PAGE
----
Figure 2. Mango value chain map for Makueni county in Kenya

 

Figure 3. Ms. Brenda Netaya, an MSc student/researcher from IITA assessing a commercial mango nursery in Itangini, Makueni County. Photo credit: Kevin Onyango

Peru

The Alliance Bioversity-CIAT is leading the work in Peru’s department of Ucayali, where the cacao VC was prioritized due to its economic importance. Cacao production constitutes the main livelihood for many of the small producers along the ecological corridor that is being promoted along the Aguaytía river basin, as part of the regional government’s plan for the sustainable economic development of the department towards 2050. In particular, the potential contributions of cacao to restoration and conservation efforts (e.g., through agroforestry arrangements) justify a first focus on the cocoa value chain as an entry strategy for agroecology in the territory. The participants of the launch workshop of the initiative additionally emphasized their interest in addressing the agroecological transition at the farm level, which opens the future possibility of exploring for BM opportunities in complementary value chains that e.g., result from intercropping plantain and cacao. The cacao VC includes many actors from the private and public sector that already engage (or have expressed their interest in doing so) in agroecology.

Tunisia

In Tunisia, the work is led by ICARDA in a territory that intersects the Kef and Siliana governorates in the north of the country. There, focus group discussions with farmers of local community-based organizations led to identifying five VCs (i.e., sheep meat, olive oil, cereals, figs and honey) that, among other innovations, already involve farming practices such as crop diversification and rotation, input reduction, and recycling, and thus have a noteworthy potential to contributing to an agroecological transition. For instance, sheep meat (Kef) production has high social and cultural significance, generates a regular income to small breeders, and represents an important source of organic fertilizer in the region. Olive oil (Kef and Siliana), on the other hand is attractive for its high selling price, nutritional properties and cultural significance, while its production residues can be locally added value or composted to amend soils.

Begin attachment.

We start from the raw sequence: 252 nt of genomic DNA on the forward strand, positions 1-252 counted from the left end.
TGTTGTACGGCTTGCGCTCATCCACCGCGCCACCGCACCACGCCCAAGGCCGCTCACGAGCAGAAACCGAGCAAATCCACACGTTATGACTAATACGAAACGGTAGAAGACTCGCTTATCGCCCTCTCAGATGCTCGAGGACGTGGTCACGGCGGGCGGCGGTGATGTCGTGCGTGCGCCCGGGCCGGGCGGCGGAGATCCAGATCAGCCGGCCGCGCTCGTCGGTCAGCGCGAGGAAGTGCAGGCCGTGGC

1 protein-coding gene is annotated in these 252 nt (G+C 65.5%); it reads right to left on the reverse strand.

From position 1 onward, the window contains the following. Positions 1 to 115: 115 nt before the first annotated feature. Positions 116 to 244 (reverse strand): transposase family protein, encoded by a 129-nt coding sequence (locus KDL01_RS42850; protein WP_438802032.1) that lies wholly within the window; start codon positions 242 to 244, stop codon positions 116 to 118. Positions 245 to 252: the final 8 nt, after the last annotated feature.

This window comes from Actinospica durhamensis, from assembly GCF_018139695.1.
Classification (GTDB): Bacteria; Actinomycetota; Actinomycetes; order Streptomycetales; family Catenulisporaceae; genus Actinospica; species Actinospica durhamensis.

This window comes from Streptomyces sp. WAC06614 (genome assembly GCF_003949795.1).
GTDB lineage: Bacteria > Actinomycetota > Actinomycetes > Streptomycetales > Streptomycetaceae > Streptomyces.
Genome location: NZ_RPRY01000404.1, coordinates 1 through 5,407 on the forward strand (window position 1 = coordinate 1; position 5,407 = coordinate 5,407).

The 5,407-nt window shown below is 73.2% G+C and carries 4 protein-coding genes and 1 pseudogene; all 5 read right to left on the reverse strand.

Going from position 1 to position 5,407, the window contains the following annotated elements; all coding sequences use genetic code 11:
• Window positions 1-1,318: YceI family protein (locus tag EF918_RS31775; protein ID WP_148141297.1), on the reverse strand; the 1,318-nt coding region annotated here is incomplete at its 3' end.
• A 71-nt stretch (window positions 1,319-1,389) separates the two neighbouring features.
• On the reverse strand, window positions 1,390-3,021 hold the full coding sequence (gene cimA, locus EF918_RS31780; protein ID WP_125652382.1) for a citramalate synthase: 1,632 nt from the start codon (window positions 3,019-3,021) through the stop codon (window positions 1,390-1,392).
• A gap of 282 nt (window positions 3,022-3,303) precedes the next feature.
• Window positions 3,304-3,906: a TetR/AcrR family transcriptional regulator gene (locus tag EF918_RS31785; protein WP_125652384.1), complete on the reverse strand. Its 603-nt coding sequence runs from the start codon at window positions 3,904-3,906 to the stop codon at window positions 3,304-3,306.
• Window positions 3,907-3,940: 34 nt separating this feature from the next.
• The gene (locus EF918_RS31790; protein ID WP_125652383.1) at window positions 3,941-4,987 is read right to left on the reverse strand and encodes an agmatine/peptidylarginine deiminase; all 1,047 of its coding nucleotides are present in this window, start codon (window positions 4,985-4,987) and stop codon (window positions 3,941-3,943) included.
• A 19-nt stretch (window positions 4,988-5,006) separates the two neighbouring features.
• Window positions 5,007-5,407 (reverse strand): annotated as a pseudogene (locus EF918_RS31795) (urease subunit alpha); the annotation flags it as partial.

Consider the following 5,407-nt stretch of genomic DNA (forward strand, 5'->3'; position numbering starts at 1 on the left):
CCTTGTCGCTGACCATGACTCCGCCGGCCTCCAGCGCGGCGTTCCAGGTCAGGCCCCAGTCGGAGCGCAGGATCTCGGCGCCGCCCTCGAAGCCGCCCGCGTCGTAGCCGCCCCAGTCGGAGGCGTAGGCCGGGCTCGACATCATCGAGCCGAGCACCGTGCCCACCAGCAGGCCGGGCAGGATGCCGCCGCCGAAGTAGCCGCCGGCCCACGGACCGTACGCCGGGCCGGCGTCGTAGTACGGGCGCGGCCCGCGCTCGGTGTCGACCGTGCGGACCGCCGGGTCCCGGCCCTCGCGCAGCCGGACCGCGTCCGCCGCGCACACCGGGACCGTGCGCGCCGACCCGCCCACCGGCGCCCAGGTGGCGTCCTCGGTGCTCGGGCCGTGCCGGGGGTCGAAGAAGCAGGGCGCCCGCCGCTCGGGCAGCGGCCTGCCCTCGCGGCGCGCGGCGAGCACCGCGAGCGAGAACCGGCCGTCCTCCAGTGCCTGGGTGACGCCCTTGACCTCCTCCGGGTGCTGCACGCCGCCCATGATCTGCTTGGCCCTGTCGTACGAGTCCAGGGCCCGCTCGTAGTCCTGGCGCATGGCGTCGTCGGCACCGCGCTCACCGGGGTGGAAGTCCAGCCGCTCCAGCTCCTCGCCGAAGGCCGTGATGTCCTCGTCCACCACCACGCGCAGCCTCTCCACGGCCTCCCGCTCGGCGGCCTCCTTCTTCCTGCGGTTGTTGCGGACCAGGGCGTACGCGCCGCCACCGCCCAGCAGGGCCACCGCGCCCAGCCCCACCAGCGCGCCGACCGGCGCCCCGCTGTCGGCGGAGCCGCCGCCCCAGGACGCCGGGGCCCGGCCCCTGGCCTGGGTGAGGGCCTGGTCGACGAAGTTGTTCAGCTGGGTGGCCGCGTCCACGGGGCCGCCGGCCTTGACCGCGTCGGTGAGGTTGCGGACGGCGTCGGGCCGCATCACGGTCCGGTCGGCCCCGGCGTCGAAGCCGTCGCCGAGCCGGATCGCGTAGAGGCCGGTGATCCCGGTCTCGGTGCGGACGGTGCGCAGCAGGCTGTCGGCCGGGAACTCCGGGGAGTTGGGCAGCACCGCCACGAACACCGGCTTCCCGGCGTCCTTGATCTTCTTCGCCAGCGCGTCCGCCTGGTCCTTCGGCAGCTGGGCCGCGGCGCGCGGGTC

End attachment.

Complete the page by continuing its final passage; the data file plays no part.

Figure 4. Rapid agroecological value chain analysis workshop in Siliana governorate, Tunisia

Zimbabwe

The CIMMYT-led team in Zimbabwe is working in the Mbera and Murehwa districts, where eight VCs were identified for their potential agroecological upgrading, namely livestock (cattle and goats), sorghum and cotton in Mbire, while the poultry, maize and horticulture (tomatoes and onions) VCs were prioritized in Murehwa. For instance, cotton farmers to be eligible for subsidized inputs are expected to practice Pfumvudza, a conservation farming approach that improves soil health. Formal market opportunities were identified for most VCs, with potential private sector actors expressing their interest in forming partnerships that promote the principles of agroecology. The team is working with the Agricultural Partnership Trust to identify inclusive BMs that may contribute to agroecological transitions.

Next steps

The rapid agroecological value chain analyses provide a first diagnosis of the current agroecological status of the prioritized value chains in the agroecological living labs of Kenya, Peru, Tunisia and Zimbabwe. This work sets the basis for identifying potential business models to be co-developed or upgraded through the integration of agroecological principles.